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Re: Endianness macros capitalization

From: Pavel Roskin
Subject: Re: Endianness macros capitalization
Date: Sat, 05 Jul 2008 19:14:05 -0400

On Sun, 2008-07-06 at 00:54 +0200, Javier Martín wrote:
> El sáb, 05-07-2008 a las 17:30 -0400, Pavel Roskin escribió:
> > They probably should be functions.  We may want to sparse annotate GRUB
> > one day, and then inline functions in the only way to go.
> Hmm... you mean changing this
> #define grub_swap_bytes16(x)  \
> ({ \
>    grub_uint16_t _x = (x); \
>    (grub_uint16_t) ((_x << 8) | (_x >> 8)); \
> })
> ...for this
> inline grub_uint16_t grub_swap_bytes16(uint16_t x)
> {
>   return (x << 8) | (x >> 8);
> }
> and such?

Actually, grub_swap_bytes16 should be avoided in the general code.  We
need to convert macros like grub_cpu_to_le16() to functions.

>  The pro is that we get rid of the ugly hack in the macro
> version that ensures single evaluation, but a con is that we cannot
> _force_ any random compiler to inline anything, so we might end up with
> gross numbers of function calls.

We can force inlining in gcc with always_inline.  But we don't need to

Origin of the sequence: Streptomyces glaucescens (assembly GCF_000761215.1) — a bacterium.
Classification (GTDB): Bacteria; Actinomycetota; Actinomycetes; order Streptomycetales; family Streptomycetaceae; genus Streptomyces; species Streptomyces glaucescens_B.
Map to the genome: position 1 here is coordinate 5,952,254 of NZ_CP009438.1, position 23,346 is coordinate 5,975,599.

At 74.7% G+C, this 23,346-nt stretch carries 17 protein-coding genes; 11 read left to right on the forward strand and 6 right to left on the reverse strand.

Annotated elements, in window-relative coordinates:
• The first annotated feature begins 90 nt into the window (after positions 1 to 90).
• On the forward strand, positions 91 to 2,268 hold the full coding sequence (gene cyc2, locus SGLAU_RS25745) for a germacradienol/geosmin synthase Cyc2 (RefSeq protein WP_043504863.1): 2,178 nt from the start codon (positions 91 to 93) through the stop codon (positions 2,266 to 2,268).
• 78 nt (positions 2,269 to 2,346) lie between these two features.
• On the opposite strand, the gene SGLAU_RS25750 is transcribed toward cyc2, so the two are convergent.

force anything.  Modern versions of gcc can decide for us, but we can
influence the choice by using optimization flags, such as -O2 and -Os.
In come cases, function calls would take less space than the actual code
for byte swapping.

> By the way, what is "sparse annotate"?

There is a utility called sparse:

It acts like a compiler, but it only produces warnings.  It can
distinguish bitwise types that cannot be treated like normal integers
for arithmetic operations like addition.

If we mark little-endian and big-endian variables as bitwise, sparse
will warn if such variables are used without byte swapping.  Linux uses
it a lot.  Sparse is really a very good checker for that purpose.
Sparse does other checks too.

Pavel Roskin

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